RAs in the world of COVID-19

The first half of the fall semester has ended, and it is increasingly evident how different things are on campus. Online classes, constant mask use and six-foot distances are just a few of the changes Hope College students have had to adjust to. Students, for the most part, were able to return to campus this semester, meaning that all of the on-campus cottages, apartments and residence halls are open. But how has life changed for the people who make residence life function? How has life changed for the Residential Assistants (RAs) we all know and love? The Anchor sat down with Anna Koenig (’23), an RA at Dykstra Hall, to find out.

At Hope, a lot of people prioritize their roles as students; that principle is no different for RAs. As students, they’ve gone through the quarantine period, just as the rest of us have. Koenig, who was a resident last year when COVID-19 first came full force into the U.S., said of dorm life before the pandemic: “I may be pretty introverted, but in a world without COVID I would have kept my door open and just had homework parties or movie nights in my room with whoever wanted to join. That’s what dorm life is supposed to be about, and with COVID it’s made that relational aspect a lot more challenging.” Being that Koenig is a RA in Dykstra Hall, the fact that all of her residents are freshman adds a new challenge, as they don’t know what dorm life would be like if COVID were not a factor. Koenig said of this new challenge, “Being an RA is usually about building relationships with residents, and at least for Dykstra Hall you can be kind of like a mentor/friend/resource for first-year students. This year has made that mission a lot more difficult than it should have been.” On top of being a support system for other students, RAs have to find time to take care of themselves and their academic careers, which can be a difficult balance to manage. Koenig explained of this struggle, “One of the biggest things I have struggled with this year is having this huge guilt complex because I feel like I’m not doing enough to connect with residents. I keep having to remind myself that I’m a human and a student before I’m an RA, so dealing with my human struggles sometimes has to take precedence over my RA struggles.”

Before the school year starts, RAs have several days to train and bond with other people on their hall’s staff. At Hope RAs have support through their fellow RAs, Residential Directors and Residential Life Coordinators. Koenig said that their support has been invaluable: “The RA staff have been my breath of fresh air this year. I couldn’t do this without them.  We get to go through this weird and unprecedented time and through that we’ve had tears, laughter, smiles and anger, but we’ve done it together.” Part of the RAs’ job has changed this year. Instead of being primarily a support system, secondarily a rule enforcer, RAs this year can feel like res hall police officers with trying to enforce Hope’s COVID policies. Koenig commented, “Usually before entering a common space I cross my fingers and hope that people have their masks on so that I don’t have to be the bad guy and get their name. That’s such a terrible reality, but if it protects the community and keeps everyone safe and healthy, you do what you gotta do.”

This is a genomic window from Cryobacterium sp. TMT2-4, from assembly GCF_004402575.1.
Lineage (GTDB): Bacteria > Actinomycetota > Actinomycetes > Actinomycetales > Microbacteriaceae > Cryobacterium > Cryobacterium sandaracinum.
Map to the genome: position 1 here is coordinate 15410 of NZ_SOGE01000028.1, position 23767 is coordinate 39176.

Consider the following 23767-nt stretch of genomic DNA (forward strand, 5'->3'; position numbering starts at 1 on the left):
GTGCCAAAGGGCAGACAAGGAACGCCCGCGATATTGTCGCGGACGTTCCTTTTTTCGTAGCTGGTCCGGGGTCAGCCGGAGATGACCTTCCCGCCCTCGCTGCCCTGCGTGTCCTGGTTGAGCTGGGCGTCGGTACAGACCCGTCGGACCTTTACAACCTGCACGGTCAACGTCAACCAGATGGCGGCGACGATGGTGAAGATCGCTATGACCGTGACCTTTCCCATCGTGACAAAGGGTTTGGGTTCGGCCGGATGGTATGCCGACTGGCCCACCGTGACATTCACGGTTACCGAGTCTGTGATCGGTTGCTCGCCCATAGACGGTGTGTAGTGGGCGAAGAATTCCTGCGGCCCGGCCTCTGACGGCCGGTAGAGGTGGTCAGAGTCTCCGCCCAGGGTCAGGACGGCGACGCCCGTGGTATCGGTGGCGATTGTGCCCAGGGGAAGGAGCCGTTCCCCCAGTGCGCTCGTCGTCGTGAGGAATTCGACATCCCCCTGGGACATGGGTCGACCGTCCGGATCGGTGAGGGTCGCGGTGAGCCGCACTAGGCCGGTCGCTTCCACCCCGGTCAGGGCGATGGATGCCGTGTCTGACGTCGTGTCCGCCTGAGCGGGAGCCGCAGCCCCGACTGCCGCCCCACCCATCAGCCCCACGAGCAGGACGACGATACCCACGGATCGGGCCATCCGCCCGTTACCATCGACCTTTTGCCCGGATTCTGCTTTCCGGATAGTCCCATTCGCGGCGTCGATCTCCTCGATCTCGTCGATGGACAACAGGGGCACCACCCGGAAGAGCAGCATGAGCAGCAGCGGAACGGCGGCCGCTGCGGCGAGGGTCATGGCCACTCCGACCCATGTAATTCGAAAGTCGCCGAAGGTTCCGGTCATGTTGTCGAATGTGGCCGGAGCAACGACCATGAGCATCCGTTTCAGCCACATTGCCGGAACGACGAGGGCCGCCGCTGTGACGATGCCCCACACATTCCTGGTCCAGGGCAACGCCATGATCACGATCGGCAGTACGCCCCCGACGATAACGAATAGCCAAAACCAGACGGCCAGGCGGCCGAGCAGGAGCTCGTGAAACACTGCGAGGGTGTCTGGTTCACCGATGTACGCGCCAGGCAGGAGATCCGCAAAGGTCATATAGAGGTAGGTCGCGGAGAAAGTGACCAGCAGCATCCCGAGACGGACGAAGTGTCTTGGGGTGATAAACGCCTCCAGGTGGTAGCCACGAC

Despite the strain COVID puts on RAs, they’ve still managed to stay positive about their role on campus. Even through COVID, their roles as hall event coordinators and relationship builders remain the same. Koenig has found a lot of hope through events she and the Dykstra staff have put on, saying, “Even with COVID, we successfully completed a week of women empowering women through squatting in the Pine Grove and all of our individual cluster events, all with COVID safety guidelines in place. So we’ve found really fun and interesting ways to get creative with our planning, and ultimately it has caused us to all practice intentionality, which is a really important skill.” Overall, RAs are still dedicated to their jobs. Even if COVID has put a damper on things, they still find joy in the situation. Koenig summarized, “I would say that it has its wear and tear moments, but it’s taught me to value the small moments and appreciate the time I get with people in a new way.” In general, Koenig expressed pride in her residents, saying that they have been incredible and she is grateful they are similarly committed to keeping Hope safe in these times. 

This year has been hard on everyone, but not everyone has had their whole work life affected by the pandemic. RAs this year are having to work harder to bring Hope students the residential life we all know and love. Koenig wanted to conclude by saying that there is hope to be had in this situation, that there are silver linings to dark clouds. She said, “Living through COVID isn’t the end of the world; it’s the beginning of something new, something we all get to experience and learn from together, teaching us to live for the small moments, value each other and connect with ourselves.”

Aubrey Brolsma ('23) is a former Staff Writer and current Editor for the Campus section. She is double majoring in History and Classical Studies and wants to one day earn a PhD and pursue a career in the academic field. She is from Noblesville, IN and can often be found with a book in hand. She has been on the Anchor staff since the Fall of 2020. A former Phelps scholar and Emmaus scholar, she is passionate about social justice matters. Currently, Aubrey works in leadership at Klooster Writing Center and as the intern at Hope Church RCA. She is also involved in Prism and is an oration coach of Nykerk.

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